Red River Gorge
A climber at Red River Gorge; (photo/Konstantin Belovtov)

Four Fantastic Climbing Areas to Check Out in Honor of National Forest Week

From the steep gorges of the southeast to the aptly named Rocky Mountains, public lands in the U.S. are replete with rock climbing opportunities. During this year’s National Forest Week, we are highlighting a selection of our favorite crags located on National Forest land.

While distinct signage and traffic jams clearly define the boundaries of National Parks like Yosemite and Zion, National Forests have subtle and understated borders. It is likely that many climbers who frequent the crags on this list do so without realizing that they have entered forest land. 

And as luck would have it, this week (July 12-18) is National Forest Week, hosted by the National Forest Foundation (NFF). A congressionally chartered organization working to inspire meaningful connections between people and National Forests, the NFF hosts virtual events, learning initiatives, giveaways, and more during this celebratory week.

“During National Forest Week, our goal is to get the word out,” Mary Mitsos, NFF president and CEO told us. “By engaging the community, we can invite more people to enjoy and steward these lands.”

To help celebrate this week and the fun that national forests offer, we’ve pulled together our short list of great climbing areas within these public lands.

Red River Gorge, Daniel Boone National Forest

Red River Gorge
Handholds in the Red caked in chalk from hundreds of climbers. (Photo/vonnahmed1)

In the very same way that surfers revere the perfect waves of Oahu’s North Shore, rock climbers around the world treasure the sandstone walls of the Red River Gorge. While some are skeptical that Kentucky could be home to world-class climbing, a visit to the Red will erase any doubt.

Located within the traditional lands of the Cherokee and Shawnee people, the Red River Gorge is a designated National Natural Landmark currently managed as part of the Daniel Boone National Forest.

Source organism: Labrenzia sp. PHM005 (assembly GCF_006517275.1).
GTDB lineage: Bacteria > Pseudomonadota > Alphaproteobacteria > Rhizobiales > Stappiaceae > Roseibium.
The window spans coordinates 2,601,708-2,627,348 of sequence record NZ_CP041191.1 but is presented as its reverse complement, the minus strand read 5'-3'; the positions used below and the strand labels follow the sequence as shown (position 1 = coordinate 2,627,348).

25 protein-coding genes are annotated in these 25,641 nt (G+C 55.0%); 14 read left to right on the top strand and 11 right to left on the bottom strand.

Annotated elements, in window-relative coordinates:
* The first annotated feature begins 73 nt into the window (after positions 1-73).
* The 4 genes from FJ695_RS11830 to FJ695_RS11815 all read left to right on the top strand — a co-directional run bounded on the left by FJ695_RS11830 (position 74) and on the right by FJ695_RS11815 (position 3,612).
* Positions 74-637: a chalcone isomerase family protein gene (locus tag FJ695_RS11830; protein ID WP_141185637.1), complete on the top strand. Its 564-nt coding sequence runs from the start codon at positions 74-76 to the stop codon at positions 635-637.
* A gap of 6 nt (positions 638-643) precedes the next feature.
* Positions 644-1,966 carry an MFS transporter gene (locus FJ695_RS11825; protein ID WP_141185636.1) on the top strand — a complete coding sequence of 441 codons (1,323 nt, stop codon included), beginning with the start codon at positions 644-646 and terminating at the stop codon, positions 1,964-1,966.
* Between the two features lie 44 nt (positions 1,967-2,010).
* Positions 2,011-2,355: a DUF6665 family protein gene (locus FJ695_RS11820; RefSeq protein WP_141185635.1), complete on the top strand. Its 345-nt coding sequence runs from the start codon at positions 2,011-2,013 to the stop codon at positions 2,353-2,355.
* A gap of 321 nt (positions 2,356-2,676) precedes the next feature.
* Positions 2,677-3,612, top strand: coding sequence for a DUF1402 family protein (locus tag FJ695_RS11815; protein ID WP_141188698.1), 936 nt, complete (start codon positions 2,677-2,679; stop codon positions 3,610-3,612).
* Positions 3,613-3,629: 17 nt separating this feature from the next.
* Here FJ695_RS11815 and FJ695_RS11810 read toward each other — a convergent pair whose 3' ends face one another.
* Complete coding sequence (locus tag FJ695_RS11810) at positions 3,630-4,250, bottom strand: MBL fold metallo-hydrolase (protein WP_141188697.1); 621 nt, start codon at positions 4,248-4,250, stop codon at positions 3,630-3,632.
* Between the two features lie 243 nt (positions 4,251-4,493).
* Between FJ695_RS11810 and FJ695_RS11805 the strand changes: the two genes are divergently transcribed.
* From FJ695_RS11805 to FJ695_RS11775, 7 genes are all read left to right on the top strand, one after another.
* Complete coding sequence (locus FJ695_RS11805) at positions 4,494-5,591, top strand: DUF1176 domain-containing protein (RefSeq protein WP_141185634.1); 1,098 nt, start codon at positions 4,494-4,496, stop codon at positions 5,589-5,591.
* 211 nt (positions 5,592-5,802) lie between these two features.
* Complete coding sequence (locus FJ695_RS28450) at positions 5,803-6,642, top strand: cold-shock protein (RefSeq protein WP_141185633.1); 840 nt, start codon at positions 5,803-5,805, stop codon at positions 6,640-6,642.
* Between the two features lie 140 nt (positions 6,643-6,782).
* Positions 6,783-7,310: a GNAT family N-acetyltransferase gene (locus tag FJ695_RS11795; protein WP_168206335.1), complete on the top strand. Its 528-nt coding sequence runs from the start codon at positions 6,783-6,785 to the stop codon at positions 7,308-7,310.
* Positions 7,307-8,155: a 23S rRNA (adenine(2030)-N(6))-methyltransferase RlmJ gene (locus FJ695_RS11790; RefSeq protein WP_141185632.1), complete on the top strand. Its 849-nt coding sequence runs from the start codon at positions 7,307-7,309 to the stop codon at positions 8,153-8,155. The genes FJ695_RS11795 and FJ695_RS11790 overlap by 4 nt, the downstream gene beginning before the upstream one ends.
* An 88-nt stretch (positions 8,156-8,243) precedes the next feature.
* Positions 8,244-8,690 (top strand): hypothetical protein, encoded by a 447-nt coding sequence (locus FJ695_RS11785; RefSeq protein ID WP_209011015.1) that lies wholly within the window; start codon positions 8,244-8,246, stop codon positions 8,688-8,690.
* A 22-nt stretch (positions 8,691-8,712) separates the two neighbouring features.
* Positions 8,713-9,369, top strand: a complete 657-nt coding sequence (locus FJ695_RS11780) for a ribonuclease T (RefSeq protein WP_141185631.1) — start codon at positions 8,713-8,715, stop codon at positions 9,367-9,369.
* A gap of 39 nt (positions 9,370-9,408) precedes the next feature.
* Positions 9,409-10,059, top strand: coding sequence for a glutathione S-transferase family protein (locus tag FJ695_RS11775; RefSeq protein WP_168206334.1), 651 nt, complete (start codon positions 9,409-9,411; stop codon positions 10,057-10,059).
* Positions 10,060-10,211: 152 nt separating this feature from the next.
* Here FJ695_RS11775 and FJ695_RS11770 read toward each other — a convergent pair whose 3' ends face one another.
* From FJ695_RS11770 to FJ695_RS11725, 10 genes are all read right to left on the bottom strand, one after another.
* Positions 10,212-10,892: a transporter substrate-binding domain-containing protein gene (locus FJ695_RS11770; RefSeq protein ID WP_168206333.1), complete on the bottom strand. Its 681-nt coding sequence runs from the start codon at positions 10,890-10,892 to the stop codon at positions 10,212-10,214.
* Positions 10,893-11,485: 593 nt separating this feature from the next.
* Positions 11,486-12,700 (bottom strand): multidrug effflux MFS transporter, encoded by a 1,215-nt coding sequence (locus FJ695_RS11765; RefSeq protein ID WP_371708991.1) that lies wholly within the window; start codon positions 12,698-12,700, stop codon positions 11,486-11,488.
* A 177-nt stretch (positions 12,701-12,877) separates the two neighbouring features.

Though a sprinkling of classic trad lines can be found throughout the gorge, the Red is most commonly associated with overhanging bolted sport climbs. Standout crags such as the Dark Side and the Motherlode are the real-life manifestations of a sport climber’s grandest dreams. Endless chalk-covered paths of in-cut finger buckets soar into the sky.

Thanks to 400 million years of geological history and a unique combination of cementation and chemical weathering, the holds at the Red are comfortable to grab, and they feature a soft and sticky texture reminiscent of 100 grit sandpaper.

For the most part, the routes are well-protected and the falls are clean. The Red is a sport climber’s divine abode — bliss radiates from the faces of stoked crag goers.

Spring and fall are the best seasons to visit the Red, though periods of wet and stormy weather can come along at any time. Miguel’s Pizza is a staple food and camping hub that is essentially the nucleus of Red River Gorge climbing culture.

All climbers should be aware that there are numerous land management designations in the area in addition to national forest land. Certain areas are privately owned and managed.

Before hitting the crag, always look into specific rules, regulations, and ethics that may apply. Local climbing organization Red River Gorge Climber’s Coalition is an excellent up-to-date resource.

American Fork Canyon, Uinta National Forest

Climbing in American Fork
The black-and-white streaked limestone of American Fork offers stellar pocket pulling. (Photo/Amelia Howe)

American Fork Canyon is located less than one hour south of Salt Lake City on the Uinta National Forest. Hundreds of pocket-laden routes on slick and technical limestone make American Fork a fantastic venue to hone your climbing skills.

In the late 1980s, bolt-protected sport climbing was a brand-new concept — a twinkle in the eye of a few visionary and resourceful climbers dispersed across the world. During the first wave of the sport climbing revolution, American Fork quickly became one of the first fully bolted crags in America.

During these early years of climbing in the canyon, the world’s most talented climbers frequently traveled to the U.S. to test themselves against the demanding routes, which were among the hardest in the world at the time. From the creative hotbed of American Fork, sport climbing spread rapidly throughout the United States and beyond. 

Today, there are about 500 established routes in American Fork. The steep canyon walls generate ample shade, and good climbing conditions can be found almost every month of the year. Classics exist at every grade, though a large portion of climbs are 5.11 and up.

Just about every route features at least one of American Fork’s distinctive oblong football-shaped pockets. A technique tip from the locals: When in doubt, try a hand jam in a pocket. Trad climbing skills can be the key to sending at this iconic bolt-clipping wonderland.